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I’ve been lucky playing for Corrimal. The club has a wonderful culture and my halves partner there is the Dragons assistant coach, Alicia Hawke. She has taught me plenty. A lot of the girls have.


You meet a lot of generous people in rugby league, right up to the Jillaroos players.


At the Dragons, Sammy Bremner is brilliant. She has the best attitude, always happy and positive but super competitive, which makes her the perfect captain and teammate.


I love Kezie Apps. I don’t think anyone’s ever said a bad word about her. She is one of the nicest people you’d ever meet and, given her standing in the game, so humble.


When I got pulled into the Country team this year, I barely knew any of the girls and Kezie treated me as if she’d known me for years. She took me under her wing.


I feel bad. Yet at the same time, incredibly fortunate. So, to all the amazing women who have come before me, all I can say is this. Thank you.


With women’s rugby league becoming more visible, young girls now get to see people like Sammy and Kezie on TV. Great players, great people who can become their role models.


I never had that – I was a big Johnathan Thurston fan growing up and reckon Kalyn Ponga is bloody brilliant now. It’s always been only male players on TV. It wasn’t until I started playing that I saw first-hand all these awesome women’s players who I could look up to.


This year, one million people watched Women’s State of Origin on TV. It was a great game, showing the best of what we have to offer.


It was a game-changer, and a sign of things to come.





Playing in the NRL has been so much fun. Very tough and physical, which is exactly what I expected, and all played on TV.


I’m proud to be the youngest player in the competition. I’m just glad I turned 18 in time to get a contract! I was originally thinking NRL might be a longer-term ambition for me. My Tarsha Gale coach, Daniel Lacey, coaches the Dragons and I’m so grateful that he gave me an opportunity.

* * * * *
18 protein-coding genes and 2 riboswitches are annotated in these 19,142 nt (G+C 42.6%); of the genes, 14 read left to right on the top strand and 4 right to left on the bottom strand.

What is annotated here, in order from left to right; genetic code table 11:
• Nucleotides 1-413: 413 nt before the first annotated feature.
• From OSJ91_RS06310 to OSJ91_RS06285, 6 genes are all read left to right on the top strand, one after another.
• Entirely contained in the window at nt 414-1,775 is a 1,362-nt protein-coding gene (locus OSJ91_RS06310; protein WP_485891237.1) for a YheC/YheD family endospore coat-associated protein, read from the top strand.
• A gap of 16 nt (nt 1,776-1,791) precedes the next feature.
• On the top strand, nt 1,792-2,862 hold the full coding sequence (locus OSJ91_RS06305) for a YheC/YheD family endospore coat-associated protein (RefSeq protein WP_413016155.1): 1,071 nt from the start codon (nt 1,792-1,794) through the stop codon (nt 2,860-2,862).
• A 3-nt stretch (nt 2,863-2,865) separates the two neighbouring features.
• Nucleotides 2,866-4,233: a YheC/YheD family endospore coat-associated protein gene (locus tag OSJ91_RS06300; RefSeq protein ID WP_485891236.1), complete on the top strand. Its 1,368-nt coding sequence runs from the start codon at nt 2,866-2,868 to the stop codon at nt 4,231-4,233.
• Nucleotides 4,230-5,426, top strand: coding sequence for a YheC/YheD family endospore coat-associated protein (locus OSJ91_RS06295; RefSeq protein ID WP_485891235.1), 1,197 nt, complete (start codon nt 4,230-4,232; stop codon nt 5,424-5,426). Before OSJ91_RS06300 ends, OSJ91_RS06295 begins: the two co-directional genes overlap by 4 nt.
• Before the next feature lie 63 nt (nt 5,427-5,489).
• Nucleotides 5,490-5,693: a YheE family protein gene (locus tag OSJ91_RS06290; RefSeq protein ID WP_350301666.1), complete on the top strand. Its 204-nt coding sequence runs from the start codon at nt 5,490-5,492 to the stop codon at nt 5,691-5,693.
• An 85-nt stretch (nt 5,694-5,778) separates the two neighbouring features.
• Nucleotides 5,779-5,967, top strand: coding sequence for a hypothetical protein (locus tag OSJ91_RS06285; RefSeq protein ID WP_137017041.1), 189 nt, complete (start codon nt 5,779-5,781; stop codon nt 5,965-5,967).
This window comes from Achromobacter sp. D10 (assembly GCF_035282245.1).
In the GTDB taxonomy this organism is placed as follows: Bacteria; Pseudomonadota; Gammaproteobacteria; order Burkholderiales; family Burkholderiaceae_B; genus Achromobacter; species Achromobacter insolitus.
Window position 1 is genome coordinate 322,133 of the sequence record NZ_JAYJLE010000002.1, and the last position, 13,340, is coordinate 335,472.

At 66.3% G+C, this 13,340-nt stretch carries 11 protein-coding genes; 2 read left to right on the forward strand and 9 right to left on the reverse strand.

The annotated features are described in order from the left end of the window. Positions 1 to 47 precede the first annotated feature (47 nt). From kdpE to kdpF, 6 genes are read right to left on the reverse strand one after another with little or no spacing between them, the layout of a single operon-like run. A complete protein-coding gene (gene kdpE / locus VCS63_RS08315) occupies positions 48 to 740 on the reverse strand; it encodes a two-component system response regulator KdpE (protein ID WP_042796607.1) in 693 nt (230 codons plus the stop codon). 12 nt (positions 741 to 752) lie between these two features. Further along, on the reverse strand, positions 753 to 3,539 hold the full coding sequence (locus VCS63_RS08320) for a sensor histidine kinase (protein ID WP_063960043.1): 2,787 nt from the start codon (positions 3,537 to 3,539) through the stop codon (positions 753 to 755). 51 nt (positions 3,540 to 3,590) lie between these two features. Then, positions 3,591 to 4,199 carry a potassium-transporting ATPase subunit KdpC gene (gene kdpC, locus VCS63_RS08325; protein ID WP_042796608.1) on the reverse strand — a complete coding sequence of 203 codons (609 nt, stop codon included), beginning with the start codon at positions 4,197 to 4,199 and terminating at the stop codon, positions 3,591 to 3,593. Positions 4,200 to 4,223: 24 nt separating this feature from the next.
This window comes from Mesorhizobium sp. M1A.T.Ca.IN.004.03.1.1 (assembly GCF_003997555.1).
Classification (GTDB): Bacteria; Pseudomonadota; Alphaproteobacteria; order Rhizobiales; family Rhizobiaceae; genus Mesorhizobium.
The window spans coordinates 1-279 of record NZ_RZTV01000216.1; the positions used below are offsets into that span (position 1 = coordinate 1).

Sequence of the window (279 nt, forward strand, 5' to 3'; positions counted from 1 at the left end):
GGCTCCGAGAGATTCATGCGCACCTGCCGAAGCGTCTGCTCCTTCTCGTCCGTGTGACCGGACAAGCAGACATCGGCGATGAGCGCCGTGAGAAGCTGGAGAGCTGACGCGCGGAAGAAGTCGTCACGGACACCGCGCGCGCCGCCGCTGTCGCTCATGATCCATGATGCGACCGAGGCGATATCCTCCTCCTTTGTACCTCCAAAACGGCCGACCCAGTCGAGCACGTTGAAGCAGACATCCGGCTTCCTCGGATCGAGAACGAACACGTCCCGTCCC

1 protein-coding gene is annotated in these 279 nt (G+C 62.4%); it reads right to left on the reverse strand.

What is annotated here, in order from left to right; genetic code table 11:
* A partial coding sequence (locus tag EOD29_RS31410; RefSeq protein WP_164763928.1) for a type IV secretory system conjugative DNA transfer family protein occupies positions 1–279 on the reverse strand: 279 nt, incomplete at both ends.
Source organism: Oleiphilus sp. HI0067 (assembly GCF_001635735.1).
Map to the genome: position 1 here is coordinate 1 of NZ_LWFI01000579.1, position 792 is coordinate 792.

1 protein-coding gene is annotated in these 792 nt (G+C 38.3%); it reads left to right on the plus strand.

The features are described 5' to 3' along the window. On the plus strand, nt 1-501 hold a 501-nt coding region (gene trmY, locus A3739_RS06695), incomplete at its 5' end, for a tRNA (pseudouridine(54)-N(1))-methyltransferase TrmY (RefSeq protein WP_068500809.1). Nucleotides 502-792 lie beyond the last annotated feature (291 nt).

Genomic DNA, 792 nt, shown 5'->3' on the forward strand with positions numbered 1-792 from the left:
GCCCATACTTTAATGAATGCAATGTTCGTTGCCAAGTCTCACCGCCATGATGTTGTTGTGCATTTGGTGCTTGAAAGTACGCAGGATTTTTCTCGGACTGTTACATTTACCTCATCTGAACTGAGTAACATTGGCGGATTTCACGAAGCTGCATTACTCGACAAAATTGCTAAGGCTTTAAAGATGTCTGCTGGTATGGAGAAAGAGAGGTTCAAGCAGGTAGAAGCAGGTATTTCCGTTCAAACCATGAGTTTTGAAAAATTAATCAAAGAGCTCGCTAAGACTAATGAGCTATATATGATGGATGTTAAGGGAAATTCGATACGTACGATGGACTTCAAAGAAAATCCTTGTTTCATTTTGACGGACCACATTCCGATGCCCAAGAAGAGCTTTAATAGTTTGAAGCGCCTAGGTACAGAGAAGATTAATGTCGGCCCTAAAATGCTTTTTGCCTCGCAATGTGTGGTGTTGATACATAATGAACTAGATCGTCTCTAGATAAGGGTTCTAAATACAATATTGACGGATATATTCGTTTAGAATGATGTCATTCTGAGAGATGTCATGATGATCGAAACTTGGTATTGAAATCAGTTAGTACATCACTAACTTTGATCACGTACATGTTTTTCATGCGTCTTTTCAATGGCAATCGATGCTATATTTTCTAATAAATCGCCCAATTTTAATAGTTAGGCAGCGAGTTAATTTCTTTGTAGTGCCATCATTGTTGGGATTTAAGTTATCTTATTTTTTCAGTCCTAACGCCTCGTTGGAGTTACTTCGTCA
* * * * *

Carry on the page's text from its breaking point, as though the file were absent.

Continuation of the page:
With just four teams in the inaugural NRL season, the standard has been high. So many girls are playing rugby league at a local level now that hopefully the talent depth keeps increasing and expansion is a clear possibility in the future.


By the time I retire, I hope to see our competition nearly as big and widespread as the men’s. Twelve teams definitely seems realistic. That would be awesome.


That part of it sucks, that the rewards go to the next generation. But what an incredible legacy. I am so grateful.


The one thing I truly hope is that we reach a point where female players can make a living from the game. A couple of girls in our Dragons NRL team still had to give up work to play. It is so hard for people when footy commitments clash with full-time work and personal relationships.


Even getting to the point where part-time work is an option would make things a hell of a lot easier. Down the track, you’d hope to see top women’s players getting paid a substantial amount, if not the same as men.


On a personal level, I really want to play for NSW and the Jillaroos by the time I’m 21. And I believe I’ll probably switch from the halves to hooker at a certain point, because running the ball is a much stronger part of my game than kicking.


Whatever I achieve in the game, it won’t only be my hard work that made it possible. It will also be the incredible efforts of the women who came before me.


Thank you all, so much.


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